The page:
Makuru sees the coldest and wettest time of the year in the South West. Traditionally, this was a good time of the year to move back inland from the coast as the winds turned to the west and south bringing the cold weather, rains and occasionally snow on the peaks of the Stirling and Porongurup Ranges.
As the waterways and catchments started to fill, people were able to move about their country with ease and their food sources changed from the sea, estuarine and lake foods to those of the land, in particular the grazing animals such as the kangaroo.
As well as a food source,animals provided people with many other things. For example, the 'yongar' or kangaroo, not only provided meat but also 'bookas' (animal skin cloaks that were used as the nights became much cooler). Nothing was left. Even the bones and sinews were used in the manufacturing of bookas and for affixing barbs to hunting tools such as spears.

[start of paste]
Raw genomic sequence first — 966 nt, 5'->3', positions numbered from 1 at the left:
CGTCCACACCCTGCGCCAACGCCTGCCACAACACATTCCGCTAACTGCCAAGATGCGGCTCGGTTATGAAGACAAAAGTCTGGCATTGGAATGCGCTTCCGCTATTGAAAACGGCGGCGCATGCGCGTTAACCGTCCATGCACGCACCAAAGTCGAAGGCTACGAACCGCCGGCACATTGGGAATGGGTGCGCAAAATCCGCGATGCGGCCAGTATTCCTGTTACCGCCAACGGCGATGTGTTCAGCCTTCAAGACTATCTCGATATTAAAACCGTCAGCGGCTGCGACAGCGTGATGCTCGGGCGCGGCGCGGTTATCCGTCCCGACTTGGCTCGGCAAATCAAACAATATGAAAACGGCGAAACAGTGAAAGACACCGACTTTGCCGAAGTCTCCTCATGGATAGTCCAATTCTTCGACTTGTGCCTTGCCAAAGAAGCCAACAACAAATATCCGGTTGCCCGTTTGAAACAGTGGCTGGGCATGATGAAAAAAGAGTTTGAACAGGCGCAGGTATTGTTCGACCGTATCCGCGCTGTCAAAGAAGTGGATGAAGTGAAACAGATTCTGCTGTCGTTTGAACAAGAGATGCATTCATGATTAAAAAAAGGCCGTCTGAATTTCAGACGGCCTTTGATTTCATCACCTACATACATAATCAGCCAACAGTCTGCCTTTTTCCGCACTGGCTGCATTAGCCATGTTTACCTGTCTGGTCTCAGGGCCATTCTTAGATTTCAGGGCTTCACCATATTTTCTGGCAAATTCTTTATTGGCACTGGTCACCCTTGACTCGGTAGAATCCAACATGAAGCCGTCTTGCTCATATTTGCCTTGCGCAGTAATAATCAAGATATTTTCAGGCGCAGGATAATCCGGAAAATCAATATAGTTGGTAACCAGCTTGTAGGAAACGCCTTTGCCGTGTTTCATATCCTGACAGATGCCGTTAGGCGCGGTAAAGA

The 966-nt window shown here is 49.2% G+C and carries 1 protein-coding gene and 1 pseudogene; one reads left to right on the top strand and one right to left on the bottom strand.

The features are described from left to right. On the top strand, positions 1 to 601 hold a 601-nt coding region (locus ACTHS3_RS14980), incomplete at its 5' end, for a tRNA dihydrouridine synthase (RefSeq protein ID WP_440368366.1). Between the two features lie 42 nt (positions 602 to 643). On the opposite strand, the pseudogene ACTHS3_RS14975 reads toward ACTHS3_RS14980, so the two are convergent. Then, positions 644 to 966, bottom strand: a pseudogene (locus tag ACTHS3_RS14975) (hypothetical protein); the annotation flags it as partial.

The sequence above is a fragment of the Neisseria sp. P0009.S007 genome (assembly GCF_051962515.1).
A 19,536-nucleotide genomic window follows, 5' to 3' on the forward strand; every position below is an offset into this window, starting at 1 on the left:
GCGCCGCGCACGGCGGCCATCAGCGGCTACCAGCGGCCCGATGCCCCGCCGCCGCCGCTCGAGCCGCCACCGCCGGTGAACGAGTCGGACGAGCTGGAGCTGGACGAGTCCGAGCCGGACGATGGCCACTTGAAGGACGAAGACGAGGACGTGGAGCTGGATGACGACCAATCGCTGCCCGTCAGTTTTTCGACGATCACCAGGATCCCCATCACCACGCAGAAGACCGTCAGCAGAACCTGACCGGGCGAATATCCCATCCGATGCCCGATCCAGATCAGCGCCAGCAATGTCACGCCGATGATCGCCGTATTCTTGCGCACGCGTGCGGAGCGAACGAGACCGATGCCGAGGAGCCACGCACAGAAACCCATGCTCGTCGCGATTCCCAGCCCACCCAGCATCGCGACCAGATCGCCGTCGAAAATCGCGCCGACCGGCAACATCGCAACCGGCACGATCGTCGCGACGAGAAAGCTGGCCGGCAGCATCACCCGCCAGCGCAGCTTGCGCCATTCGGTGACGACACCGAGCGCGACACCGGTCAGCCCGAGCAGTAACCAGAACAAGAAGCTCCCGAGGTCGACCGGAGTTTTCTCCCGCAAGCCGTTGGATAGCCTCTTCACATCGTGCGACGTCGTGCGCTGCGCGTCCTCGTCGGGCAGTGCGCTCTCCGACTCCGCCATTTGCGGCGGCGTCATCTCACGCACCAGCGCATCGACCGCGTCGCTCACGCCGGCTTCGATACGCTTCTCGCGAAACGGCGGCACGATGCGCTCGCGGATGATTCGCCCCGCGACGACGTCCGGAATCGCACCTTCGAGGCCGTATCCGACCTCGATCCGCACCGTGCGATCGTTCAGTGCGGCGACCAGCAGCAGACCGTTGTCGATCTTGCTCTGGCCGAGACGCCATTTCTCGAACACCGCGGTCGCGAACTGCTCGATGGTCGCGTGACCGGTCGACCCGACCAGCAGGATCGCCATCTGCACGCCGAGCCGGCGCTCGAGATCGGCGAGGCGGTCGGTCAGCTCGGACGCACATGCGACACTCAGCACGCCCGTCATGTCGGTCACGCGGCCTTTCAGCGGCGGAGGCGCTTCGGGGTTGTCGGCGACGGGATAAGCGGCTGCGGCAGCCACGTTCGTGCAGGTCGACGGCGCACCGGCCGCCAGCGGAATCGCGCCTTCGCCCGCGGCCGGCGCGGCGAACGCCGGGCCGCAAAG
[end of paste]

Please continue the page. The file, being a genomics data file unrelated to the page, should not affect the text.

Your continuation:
Makuru is also a time fora lot of animals to be pairing up in preparation for breeding in the coming season. If you look carefully, you might see pairs of 'wardongs' (ravens)flying together.
Upon the lakes and rivers of the South West, you'll also start to see a large influx of the Black Swan or'Mali' as they too prepare to nest and breed.
Flowers that will start to emerge include the blues and purples of the blueberry lilly (Dianella revoluta) and the purple flags(Patersonia occidentalis).
As the season comes to a close, you should also start to notice the white flowers of the weeping peppermint (Agonis flexuosa) as the blues start to make way for the white and cream flowers of Djilba.
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